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I would add, though, that all of the movies you cite put the hip and cool heros in the position of powerless underdog. Essentially, hip and cool and knowing more are the only weapons they have against a system that is aligned against them. When they do get brief chances, they are then revealed as better in the system than those who run the system. Winning the golf round in CADDYSHACK; kicking the ass of the Russian Army in STRIPES; and "Senator Bluto Blutarsky".

That said, there is also an Ivy League sense that even these "outcasts" are only outsiders from the limited communities presented in the film. In fact, the amount class consciousness can almost be prefectly tracked in reverse order to the connection of a Murray brother. ANINAL HOUSE had none -- and was primarily written by Chris Miller (who had been an Alpha Delta Phi at Dartmouth) so there was basically no sense of class, just hierarchy. CADDYSHACK had huge class issues, between the working class caddies and the upper class schmucks -- and the nouveau riche Rodney Dangerfield character. STRIPES was somewhere in the middle.

Which, to me, fits the ongoing weirdness of radical republicasn presenting themselves as underdogs and outsiders. Because if you were brought up to think that the world divided itself into groups of "cool guys" and "dicks", who would want to be a dick? And since the dicks are always in charge, if you think of yourself as cool, you have to adopt an outsider guise.

(See also: Ann Coulter writing about being a Deadhead.)


Mo, excellent points. But these guys do think of themselves as outsiders. According to them, the world is run by Liberals.

And one of these days I'm going to get around to writing up my Animal House is a Republican movie post. But, quickly, Dean Wormer is the Liberal in that movie.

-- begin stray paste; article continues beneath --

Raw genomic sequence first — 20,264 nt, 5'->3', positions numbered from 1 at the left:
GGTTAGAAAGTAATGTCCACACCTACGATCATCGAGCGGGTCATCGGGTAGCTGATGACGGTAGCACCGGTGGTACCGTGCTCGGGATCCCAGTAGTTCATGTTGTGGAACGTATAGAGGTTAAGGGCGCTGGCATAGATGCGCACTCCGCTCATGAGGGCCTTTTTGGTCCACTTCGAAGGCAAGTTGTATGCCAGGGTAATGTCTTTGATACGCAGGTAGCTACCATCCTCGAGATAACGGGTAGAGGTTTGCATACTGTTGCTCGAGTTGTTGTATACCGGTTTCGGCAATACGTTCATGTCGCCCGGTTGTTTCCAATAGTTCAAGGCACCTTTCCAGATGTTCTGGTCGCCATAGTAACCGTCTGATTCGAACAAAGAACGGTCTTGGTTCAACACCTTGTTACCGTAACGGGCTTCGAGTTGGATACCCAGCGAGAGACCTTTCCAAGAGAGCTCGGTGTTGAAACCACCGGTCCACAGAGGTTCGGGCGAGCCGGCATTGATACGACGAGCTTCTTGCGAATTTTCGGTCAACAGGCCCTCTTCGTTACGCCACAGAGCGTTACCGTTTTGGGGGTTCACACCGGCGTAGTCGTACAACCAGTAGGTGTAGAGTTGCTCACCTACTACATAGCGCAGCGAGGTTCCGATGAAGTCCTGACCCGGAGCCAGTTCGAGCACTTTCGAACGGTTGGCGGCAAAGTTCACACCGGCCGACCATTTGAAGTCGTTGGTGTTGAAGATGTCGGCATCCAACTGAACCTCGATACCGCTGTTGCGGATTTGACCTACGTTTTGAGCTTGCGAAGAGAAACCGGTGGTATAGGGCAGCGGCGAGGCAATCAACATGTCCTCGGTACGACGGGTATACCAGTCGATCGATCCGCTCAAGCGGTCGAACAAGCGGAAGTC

The Heretik

Some day trackbacks will work again at Typepad sites. But yeah, what you said. Someone will be laughing soon enough. And it probably won't be Dennis Miller.

Exiled in New Jersey

You hit on something there, Lance. In the past couple of weeks I fell upon 'Ghostbusters' for the first time since I took my daughter to see it way back in 1984. All your ingredients are there: the Bill Murray wink to let us know he is cool, the portrait of authority in the form of Wm. Atherton as a prig and with tones of homesexuality about him, Rick Moranis as this stupid white-collar working slob who happens to be an accountant. It's all there in spades, and Murray gets the girl in the end. Remember the ad campaign? 'Coming to save the world this summer." I laughed along with my eight-year old back then. I barely cracked a smile now. The only really genuine laugh came when Ackroyd told of his fear of the Pillsbury doughboy.

A couple of days later I rewatched the real genius of Albert Brooks in Lost in America. It came out the year after the Ivan Reitman blockbuster, and never really found a niche, but this is comedy that does not hurt, where we laugh at Brooks and Julie Hagerty being funny without knowing it, especially in the scene where Brooks tries to convince casino manager Garry Marshall to return the money wife Hagerty lost.

Just for the record, I think Murray made amends with Groundhog Day nine years later, along with Harold Ramis who directed.


Lance, I've told you this before so bear with me... when I went through the 2nd City (in Chicago proper), they always stressed playing to the level of your intelligence. Don't go for the easy *dick joke*. Also, do not assume you are too hip for the room. Assume your audience is right up there with you and will be able to grasp your comedic pearls of wisdom. The only time they said to go with dick jokes was if you were playing in the suburbs. They said the burbs were filled with frat boys who only wanted to hear dick jokes and didn't want to have to think for their laughs. Miller seems to have left his intelligence at home (as have all of the other right wing talking heads)and is now playing to a different crowd. His crowd wants the dick jokes and he is not disappointing.

No offense meant to the frat boys who play to their intelligence and no offense meant to the truly funny dick joke...

Shakespeare's Sister